Evolution, as it pertains to biology, is a gradual modification of living things over time. This change happens through populations of organisms. Evolution is the most important concept in biology because all living things are by-products of evolution.
The process takes place through population genetics, when allele frequencies change. This can happen in numerous ways. These are known as the Four Forces of Evolution:
1. Mutations – When a new genetic variation is created in a gene pool.
2. Gene flow – When organisms move into or out of a population. Both the population they leave and the one they enter can change.
3. Genetic drift – A random change in allele frequencies that occurs in a small population.
4. Natural selection – When there are differences in fitnesses among members of a population. Some individuals will pass more genes to the next generation, which causes allele frequencies to change.
In this entry, I will be relating my project topic, Scoliosis, to the concept of evolution. I have three aspects to share as a result of my findings.
1. A Gene Associated Idiopathic Scoliosis Identified
During previous research, I came across a study by Japanese scientists that linked the cause of scoliosis with a genetic explanation. This experiment showed that a certain gene, GPR126 on chromosome 6, increases susceptibility to scoliosis when present. This is the first gene to ever be linked with scoliosis. More research is required in order to prove the connection.
This study of genes associated with scoliosis closely ties in with evolution, since evolution is a study of genes.
For more information on scoliosis and genes, please visit my “Scientific Articles” post: https://scoliosisandbiology.wordpress.com/2013/12/08/scientific-articles/ (Article #3)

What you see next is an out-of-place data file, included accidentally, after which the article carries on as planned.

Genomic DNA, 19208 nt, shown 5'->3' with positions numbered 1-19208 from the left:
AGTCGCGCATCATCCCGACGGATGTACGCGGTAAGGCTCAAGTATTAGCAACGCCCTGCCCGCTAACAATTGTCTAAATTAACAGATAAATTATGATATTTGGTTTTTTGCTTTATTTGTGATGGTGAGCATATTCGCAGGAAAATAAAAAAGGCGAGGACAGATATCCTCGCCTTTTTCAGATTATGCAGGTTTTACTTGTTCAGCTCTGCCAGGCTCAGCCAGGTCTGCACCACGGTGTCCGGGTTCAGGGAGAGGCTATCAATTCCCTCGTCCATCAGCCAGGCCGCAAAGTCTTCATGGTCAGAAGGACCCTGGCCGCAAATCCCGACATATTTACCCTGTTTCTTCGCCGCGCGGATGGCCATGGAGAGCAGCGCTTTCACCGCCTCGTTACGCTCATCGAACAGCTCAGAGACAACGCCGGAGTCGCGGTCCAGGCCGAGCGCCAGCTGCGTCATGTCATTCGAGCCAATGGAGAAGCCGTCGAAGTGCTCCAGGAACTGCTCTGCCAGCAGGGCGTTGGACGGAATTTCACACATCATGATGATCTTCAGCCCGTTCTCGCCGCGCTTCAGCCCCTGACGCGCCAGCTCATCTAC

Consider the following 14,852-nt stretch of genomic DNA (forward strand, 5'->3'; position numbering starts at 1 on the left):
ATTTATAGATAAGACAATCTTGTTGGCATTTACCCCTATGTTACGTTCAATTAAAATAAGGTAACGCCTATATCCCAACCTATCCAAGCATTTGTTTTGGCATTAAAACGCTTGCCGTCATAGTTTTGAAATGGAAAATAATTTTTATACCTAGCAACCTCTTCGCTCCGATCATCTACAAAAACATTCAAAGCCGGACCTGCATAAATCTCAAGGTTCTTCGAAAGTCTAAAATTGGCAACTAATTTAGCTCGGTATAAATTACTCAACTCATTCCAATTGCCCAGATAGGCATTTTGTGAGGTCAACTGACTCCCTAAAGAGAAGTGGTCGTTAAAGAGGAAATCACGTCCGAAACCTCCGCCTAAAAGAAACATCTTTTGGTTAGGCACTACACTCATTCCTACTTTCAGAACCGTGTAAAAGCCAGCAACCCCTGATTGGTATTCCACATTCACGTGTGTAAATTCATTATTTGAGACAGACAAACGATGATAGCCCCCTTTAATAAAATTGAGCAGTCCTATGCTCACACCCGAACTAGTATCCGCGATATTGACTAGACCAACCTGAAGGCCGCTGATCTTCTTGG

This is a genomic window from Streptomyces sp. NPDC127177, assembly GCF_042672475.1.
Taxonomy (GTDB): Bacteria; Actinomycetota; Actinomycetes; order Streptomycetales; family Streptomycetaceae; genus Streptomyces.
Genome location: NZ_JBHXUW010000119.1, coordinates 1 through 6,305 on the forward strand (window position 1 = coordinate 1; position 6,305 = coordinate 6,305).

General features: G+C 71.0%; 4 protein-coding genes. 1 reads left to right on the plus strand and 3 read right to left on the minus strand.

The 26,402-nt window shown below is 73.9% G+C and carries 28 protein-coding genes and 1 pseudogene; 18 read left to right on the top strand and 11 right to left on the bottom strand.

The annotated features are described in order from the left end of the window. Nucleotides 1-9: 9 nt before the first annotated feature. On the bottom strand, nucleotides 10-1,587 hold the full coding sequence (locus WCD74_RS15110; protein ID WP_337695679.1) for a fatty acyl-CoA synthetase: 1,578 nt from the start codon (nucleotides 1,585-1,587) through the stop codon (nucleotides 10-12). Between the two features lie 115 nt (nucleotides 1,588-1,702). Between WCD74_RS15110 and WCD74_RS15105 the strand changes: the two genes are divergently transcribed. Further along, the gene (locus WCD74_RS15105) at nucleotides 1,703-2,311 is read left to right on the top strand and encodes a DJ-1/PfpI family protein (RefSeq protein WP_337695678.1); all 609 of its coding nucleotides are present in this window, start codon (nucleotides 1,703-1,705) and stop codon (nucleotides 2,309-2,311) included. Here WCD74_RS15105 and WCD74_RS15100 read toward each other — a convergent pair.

2. Evolution Of The Human Spine
Scoliosis is a disorder of the human spine. If we look more closely at the evolution of the spine itself, we can see why abnormalities and disorders are actually quite common. According to an article on Sciencemag.org, “evolution doesn’t ‘design’ anything…it works slowly on the genes and traits it has on hand, to jerry-rig animals’ and humans body plans to changing habitats and demands.” The article discusses several issues of the human body’s anatomic design that can cause problems for some people. One example of this is the structure of the spine. The human spine, which is essentially the anchor of the body, has an “S” shape. Due to this natural curvature, any weight imposed on the spine (weight of head, pressure from carrying things, or impact sports such as gymnastics or football) can lead to problems, such as general back pain or slipped discs.
This article begs the question, could scoliosis be a by-product of poor evolutionary construction? Though the article doesn’t mention scoliosis, one theory on the cause or worsening of the abnormality is too much pressure placed on the spine (for example, young children carrying heavy backpacks), which causes a curvature.
3. Scoliosis In An Orangutan Experiment
I decided to look into further detail on the issue of scoliosis and evolution by researching if apes, who are in theory the ancestor of humans, ever develop the condition.
I came across an experiment done in the UK on scoliosis in an orangutan, a member of the great ape family. This orangutan was diagnosed with scoliosis, but in the conclusion of the study it was noted that the diagnosis was unlikely. From the background data, we can see that no case of scoliosis has ever been reported in an ape. Also the study found some factors that were atypical, including that the ape was male and the curve was short.
Although more research would be needed to confirm, we can see that scoliosis is not nearly as common in apes as it is in humans. This makes the connection to evolution that it was most likely something that occurred during the evolution of apes to human, providing more evidence to the second point made in this post.For more information on scoliosis in animals, please visit my “Scientific Articles” post: https://scoliosisandbiology.wordpress.com/2013/12/08/scientific-articles/ (Articles # 1&4) References Gibbons, A. (2013). Human evolution: pain came with gain. Science Now. Retrieved December 7, 2013, from http://news.sciencemag.org/evolution/2013/02/human-evolution-gain-came-pain Krogh, D. (2011). Biology: A Guide to the Natural World. San Francisco, CA: Benjamin Cummings. Imperial College School of Medicine. (2003). Scoliosis in an orangutan. PubMed.gov. Retrieved December 5, 2013, from http://www.ncbi.nlm.nih.gov/pubmed/12671370 RIKEN (2013, May 12). Gene associated with adolescent idiopathic scoliosis identified. ScienceDaily. Retrieved October 2, 2013, from http://www.sciencedaily.com/releases/2013/05/130512140943.htm